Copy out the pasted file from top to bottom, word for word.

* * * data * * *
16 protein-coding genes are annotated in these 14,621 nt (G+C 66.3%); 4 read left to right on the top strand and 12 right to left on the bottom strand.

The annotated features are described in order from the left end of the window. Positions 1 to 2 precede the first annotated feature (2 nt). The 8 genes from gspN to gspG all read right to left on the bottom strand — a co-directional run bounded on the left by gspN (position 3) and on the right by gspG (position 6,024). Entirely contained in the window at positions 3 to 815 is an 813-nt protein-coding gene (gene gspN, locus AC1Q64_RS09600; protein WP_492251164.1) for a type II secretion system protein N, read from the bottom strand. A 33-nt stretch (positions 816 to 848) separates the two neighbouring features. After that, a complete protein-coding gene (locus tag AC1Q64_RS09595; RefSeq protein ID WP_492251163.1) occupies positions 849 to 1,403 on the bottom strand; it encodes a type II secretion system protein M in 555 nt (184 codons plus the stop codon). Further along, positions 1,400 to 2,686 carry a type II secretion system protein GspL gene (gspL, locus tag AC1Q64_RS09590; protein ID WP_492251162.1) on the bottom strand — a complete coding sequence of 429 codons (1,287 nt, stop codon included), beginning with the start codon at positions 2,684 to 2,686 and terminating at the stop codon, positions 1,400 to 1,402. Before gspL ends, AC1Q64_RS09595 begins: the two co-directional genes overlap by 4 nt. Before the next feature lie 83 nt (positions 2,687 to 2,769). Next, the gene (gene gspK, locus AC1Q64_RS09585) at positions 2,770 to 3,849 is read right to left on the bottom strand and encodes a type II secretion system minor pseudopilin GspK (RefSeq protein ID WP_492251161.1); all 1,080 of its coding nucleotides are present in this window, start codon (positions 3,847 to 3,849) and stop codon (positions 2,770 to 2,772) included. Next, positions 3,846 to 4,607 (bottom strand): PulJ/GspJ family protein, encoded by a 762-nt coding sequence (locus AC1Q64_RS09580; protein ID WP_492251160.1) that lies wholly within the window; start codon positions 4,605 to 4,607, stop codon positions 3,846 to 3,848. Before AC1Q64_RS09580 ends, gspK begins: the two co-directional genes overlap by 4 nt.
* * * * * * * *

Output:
16 protein-coding genes are annotated in these 14,621 nt (G+C 66.3%); 4 read left to right on the top strand and 12 right to left on the bottom strand.

The annotated features are described in order from the left end of the window. Positions 1 to 2 precede the first annotated feature (2 nt). The 8 genes from gspN to gspG all read right to left on the bottom strand — a co-directional run bounded on the left by gspN (position 3) and on the right by gspG (position 6,024). Entirely contained in the window at positions 3 to 815 is an 813-nt protein-coding gene (gene gspN, locus AC1Q64_RS09600; protein WP_492251164.1) for a type II secretion system protein N, read from the bottom strand. A 33-nt stretch (positions 816 to 848) separates the two neighbouring features. After that, a complete protein-coding gene (locus tag AC1Q64_RS09595; RefSeq protein ID WP_492251163.1) occupies positions 849 to 1,403 on the bottom strand; it encodes a type II secretion system protein M in 555 nt (184 codons plus the stop codon). Further along, positions 1,400 to 2,686 carry a type II secretion system protein GspL gene (gspL, locus tag AC1Q64_RS09590; protein ID WP_492251162.1) on the bottom strand — a complete coding sequence of 429 codons (1,287 nt, stop codon included), beginning with the start codon at positions 2,684 to 2,686 and terminating at the stop codon, positions 1,400 to 1,402. Before gspL ends, AC1Q64_RS09595 begins: the two co-directional genes overlap by 4 nt. Before the next feature lie 83 nt (positions 2,687 to 2,769). Next, the gene (gene gspK, locus AC1Q64_RS09585) at positions 2,770 to 3,849 is read right to left on the bottom strand and encodes a type II secretion system minor pseudopilin GspK (RefSeq protein ID WP_492251161.1); all 1,080 of its coding nucleotides are present in this window, start codon (positions 3,847 to 3,849) and stop codon (positions 2,770 to 2,772) included. Next, positions 3,846 to 4,607 (bottom strand): PulJ/GspJ family protein, encoded by a 762-nt coding sequence (locus AC1Q64_RS09580; protein ID WP_492251160.1) that lies wholly within the window; start codon positions 4,605 to 4,607, stop codon positions 3,846 to 3,848. Before AC1Q64_RS09580 ends, gspK begins: the two co-directional genes overlap by 4 nt.